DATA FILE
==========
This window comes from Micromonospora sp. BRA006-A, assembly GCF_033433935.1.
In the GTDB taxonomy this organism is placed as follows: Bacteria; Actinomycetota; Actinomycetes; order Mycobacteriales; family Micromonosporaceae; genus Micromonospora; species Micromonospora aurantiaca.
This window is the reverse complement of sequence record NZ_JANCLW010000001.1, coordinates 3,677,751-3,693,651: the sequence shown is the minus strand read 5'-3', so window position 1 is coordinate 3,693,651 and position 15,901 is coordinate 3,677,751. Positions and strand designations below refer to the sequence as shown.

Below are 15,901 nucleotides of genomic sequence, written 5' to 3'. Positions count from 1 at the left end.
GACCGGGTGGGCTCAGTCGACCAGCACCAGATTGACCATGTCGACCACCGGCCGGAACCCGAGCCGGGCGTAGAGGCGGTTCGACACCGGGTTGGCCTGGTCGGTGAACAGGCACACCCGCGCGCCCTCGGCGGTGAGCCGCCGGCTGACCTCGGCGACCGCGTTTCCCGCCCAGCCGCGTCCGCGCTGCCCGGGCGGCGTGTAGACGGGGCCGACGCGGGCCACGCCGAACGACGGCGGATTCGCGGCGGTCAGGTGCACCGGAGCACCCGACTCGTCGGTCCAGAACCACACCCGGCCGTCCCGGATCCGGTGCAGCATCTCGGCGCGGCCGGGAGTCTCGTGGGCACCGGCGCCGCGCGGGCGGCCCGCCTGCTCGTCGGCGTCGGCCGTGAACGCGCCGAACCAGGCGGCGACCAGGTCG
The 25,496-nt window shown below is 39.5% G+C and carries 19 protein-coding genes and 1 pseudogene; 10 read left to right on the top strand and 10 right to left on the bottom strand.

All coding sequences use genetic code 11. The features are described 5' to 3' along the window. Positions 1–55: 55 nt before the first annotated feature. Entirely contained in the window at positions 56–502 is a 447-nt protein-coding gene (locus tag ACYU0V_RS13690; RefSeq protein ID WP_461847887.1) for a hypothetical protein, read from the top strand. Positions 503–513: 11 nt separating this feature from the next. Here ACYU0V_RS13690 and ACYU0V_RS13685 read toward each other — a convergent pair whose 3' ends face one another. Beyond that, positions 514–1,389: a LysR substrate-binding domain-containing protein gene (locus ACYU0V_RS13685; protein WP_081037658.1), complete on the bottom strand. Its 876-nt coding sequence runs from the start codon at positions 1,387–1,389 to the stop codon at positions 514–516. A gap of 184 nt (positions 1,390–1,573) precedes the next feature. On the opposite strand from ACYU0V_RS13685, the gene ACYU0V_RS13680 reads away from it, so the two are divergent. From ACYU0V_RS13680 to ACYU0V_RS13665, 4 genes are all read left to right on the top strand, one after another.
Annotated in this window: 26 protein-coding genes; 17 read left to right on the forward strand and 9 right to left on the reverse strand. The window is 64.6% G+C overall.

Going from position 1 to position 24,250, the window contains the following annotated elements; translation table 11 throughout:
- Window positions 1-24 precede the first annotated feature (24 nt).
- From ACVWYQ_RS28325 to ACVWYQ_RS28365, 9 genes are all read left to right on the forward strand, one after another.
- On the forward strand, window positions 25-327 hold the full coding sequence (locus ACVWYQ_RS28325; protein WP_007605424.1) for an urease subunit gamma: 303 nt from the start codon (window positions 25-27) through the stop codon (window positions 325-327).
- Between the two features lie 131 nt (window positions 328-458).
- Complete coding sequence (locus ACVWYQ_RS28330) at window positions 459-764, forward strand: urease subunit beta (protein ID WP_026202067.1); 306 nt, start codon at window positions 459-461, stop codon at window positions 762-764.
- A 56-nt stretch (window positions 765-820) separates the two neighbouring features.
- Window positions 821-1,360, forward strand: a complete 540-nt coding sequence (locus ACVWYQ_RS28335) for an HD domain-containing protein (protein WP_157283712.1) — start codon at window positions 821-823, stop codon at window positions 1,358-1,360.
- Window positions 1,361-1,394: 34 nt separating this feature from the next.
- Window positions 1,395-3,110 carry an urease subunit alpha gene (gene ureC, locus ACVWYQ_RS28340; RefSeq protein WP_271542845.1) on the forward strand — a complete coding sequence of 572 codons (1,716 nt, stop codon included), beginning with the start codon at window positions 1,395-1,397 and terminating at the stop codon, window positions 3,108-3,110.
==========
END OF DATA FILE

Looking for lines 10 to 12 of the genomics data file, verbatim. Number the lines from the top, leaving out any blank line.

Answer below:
- Window positions 1-24 precede the first annotated feature (24 nt).
- From ACVWYQ_RS28325 to ACVWYQ_RS28365, 9 genes are all read left to right on the forward strand, one after another.
- On the forward strand, window positions 25-327 hold the full coding sequence (locus ACVWYQ_RS28325; protein WP_007605424.1) for an urease subunit gamma: 303 nt from the start codon (window positions 25-27) through the stop codon (window positions 325-327).